Thursday, December 10, 2009

The Arguments for a Skatepark in Downtown Silver Spring

The many reasons why we need a large skatepark in downtown Silver Spring:
  • Skateparks save lives — While skateboarding is statistically safer than playing basketball, there were 42 skateboarding-related deaths in 2006. Of those 42, 40 happened outside of skateparks. The vast majority of skateboard-related deaths involve motor vehicles. From Skaters for Public Skateparks: "Skateboarding youth are being killed in the streets at an alarming rate, because they lack appropriate places to recreate. Skateboarders need skateparks." Also, 50% of skateboard-related trauma is caused by skating on irregular ground, such as broken sidewalks or stairs.
  • Silver Spring's kids have been asking for a skatepark for 10 years — Ever since the closing of the interim downtown skatepark East of Maui, which closed to make way for the redevelopment, kids in Silver Spring have been asking for a downtown skatepark. Kids have protested, made films, and spoken out about this for years. While community groups discuss the lack of "things to do" for young people downtown, a huge number of our kids already have something to do — they just don't have a place to do it.
  • It's in the Master Plan for downtown Silver Spring — This document, Addendum to April 2008 Master Plan Status Report, lists projects included in the Master Plan and their status. For the item Replace Interim Skateboard Facility, the status listed: No progress to date.
  • 2,838 potential skaters in the area — Using a forumla from Skaters for Public Skateparks, and using data from the American Community Survey, Dan Reed from Just Up The Pike crunched the numbers and discovered that there are 2,838 potential skaters in and around downtown Silver Spring. Of those, 33%, or 936, are likely to be daily skaters — those most likely to use a skatepark.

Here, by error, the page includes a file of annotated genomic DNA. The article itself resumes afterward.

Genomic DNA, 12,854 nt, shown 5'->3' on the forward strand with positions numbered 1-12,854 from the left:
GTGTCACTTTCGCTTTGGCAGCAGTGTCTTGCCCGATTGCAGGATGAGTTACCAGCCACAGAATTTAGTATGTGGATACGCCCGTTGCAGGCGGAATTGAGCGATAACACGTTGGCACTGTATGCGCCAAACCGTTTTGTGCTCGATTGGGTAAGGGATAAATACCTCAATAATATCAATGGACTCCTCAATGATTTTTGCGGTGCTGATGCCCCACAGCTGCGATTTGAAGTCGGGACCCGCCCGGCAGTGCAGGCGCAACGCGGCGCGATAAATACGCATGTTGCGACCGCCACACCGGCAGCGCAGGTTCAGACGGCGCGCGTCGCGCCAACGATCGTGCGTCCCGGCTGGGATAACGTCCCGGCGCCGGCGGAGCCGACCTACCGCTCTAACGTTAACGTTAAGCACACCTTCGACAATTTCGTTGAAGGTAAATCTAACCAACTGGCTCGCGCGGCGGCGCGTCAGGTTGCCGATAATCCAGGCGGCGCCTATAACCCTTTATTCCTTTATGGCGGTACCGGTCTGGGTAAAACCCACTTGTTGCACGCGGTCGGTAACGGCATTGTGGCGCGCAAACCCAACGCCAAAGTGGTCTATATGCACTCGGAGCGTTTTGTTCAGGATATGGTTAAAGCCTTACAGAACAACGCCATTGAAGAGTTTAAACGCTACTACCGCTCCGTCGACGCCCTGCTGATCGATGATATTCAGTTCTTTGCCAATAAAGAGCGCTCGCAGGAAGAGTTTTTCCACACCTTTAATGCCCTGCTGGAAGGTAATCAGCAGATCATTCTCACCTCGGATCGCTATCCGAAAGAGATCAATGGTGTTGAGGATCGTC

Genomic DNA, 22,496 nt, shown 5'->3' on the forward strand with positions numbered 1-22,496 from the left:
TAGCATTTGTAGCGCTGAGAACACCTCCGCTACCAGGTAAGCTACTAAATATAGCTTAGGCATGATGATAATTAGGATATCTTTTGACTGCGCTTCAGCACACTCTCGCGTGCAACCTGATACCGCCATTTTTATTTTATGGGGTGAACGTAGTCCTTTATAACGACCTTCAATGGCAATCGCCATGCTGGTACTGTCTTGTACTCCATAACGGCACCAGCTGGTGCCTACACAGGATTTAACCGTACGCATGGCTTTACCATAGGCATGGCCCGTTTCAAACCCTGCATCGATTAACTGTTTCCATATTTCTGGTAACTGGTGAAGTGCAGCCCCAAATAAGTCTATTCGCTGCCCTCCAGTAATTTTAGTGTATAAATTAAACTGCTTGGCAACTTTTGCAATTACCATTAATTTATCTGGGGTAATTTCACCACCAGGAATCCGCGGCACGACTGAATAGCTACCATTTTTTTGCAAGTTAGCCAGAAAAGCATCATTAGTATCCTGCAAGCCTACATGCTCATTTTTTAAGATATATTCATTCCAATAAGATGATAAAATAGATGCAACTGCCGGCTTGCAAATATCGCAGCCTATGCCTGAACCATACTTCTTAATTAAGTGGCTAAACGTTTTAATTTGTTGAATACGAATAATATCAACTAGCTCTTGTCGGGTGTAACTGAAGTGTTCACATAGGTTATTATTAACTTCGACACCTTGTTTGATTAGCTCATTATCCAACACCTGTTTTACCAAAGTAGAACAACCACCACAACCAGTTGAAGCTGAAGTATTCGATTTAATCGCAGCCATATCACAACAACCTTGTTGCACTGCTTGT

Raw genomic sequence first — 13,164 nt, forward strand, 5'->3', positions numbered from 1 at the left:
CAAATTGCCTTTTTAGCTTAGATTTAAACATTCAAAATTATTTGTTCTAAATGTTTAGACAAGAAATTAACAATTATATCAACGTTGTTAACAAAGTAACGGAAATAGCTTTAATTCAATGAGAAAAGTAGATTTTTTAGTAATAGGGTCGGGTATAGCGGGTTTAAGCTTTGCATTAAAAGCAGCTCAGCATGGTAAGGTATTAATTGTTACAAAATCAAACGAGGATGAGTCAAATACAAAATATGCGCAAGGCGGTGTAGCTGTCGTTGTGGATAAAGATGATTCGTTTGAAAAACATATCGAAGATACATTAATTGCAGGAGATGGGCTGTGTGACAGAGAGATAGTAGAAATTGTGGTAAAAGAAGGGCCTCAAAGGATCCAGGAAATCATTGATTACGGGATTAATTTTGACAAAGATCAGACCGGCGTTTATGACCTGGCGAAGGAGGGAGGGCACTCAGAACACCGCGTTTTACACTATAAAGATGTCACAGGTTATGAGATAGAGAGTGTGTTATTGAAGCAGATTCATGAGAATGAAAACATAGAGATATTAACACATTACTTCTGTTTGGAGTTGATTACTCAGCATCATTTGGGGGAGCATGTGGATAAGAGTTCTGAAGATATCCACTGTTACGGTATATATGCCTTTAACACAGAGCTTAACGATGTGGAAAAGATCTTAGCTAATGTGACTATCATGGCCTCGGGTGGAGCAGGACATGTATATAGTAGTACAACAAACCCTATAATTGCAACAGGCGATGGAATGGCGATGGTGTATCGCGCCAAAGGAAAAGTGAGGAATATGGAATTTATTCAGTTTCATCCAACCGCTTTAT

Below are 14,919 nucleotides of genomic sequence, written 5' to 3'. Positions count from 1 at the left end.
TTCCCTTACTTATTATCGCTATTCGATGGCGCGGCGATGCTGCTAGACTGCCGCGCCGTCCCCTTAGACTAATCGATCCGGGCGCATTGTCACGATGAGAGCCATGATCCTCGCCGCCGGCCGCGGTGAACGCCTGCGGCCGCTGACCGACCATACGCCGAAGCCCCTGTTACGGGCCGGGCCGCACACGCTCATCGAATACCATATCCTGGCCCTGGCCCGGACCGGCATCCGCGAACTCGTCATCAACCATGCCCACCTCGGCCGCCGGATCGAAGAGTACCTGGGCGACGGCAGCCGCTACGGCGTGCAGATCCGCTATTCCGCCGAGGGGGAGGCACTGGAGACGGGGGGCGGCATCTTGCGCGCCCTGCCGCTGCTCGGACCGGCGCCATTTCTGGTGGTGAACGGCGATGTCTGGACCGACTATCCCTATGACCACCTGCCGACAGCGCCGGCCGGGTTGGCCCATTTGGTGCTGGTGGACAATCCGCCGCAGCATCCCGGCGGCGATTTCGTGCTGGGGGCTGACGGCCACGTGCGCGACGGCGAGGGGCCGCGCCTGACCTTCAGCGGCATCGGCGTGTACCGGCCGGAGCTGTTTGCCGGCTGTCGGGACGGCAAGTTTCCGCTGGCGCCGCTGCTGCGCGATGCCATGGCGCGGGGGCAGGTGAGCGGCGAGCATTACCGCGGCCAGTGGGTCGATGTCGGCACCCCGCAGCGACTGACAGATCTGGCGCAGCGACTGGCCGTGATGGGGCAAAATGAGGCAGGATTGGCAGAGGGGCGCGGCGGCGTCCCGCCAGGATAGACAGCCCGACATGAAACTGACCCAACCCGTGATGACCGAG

• Skateboarding is the fastest growing sport in America — According to the National Sporting Goods Association, in a 10 year study (from 1998 to 2008) tracking sports that grew in participation by at least 15%, skateboarding beat them all, growing by 74.1%. And the 2007 title Social Issues in Sport, reports that based on studies by National Sporting Goods Association, and Sporting Goods Manufacturers Association, there's been a "dramatic shift in participation among teens and preteens from mainstream sports such as basketball and football to extreme or action sports." And that since 1990, participation in mainstream sports is down 30%, while participation in action sports "is up in excess of 600%."
  • Obesity and inactivity among youthAccording to the CDC, over 17% of American children are obese (over 9 million American kids), and the obesity rate has tripled in the past three decades. Overweight adolescents have a 70% chance of becoming overweight or obese adults. This increases to 80% if one or more parent is overweight or obese. Also, 65% of children in America do not meet recommended guidelines for physical activity, and 35% watched television 3 or more hours per day on an average school day.

    Obesity and inactivity among kids have become such serious problems that the US Department of Health and Human Services recently enlisted the aid of the Ad Council and Warner Bros. Pictures to produce a Public Service Ad for television, encouraging kids to go outside and play 1 hour each day.

    In contrast to these disturbing trends, obesity among skateboarders is almost nonexistent. Skaters tend to exceed the recommended guidelines for physical activity, and it's very difficult to keep skateboarders from being active — it generally takes rain or snow, (which makes skateboarding dangerous and damages skateboards) to keep skaters indoors.
  • To protect property from skateboarding-related damage"If your city doesn't have a skatepark, your city BECOMES a skatepark."

No comments:

Post a Comment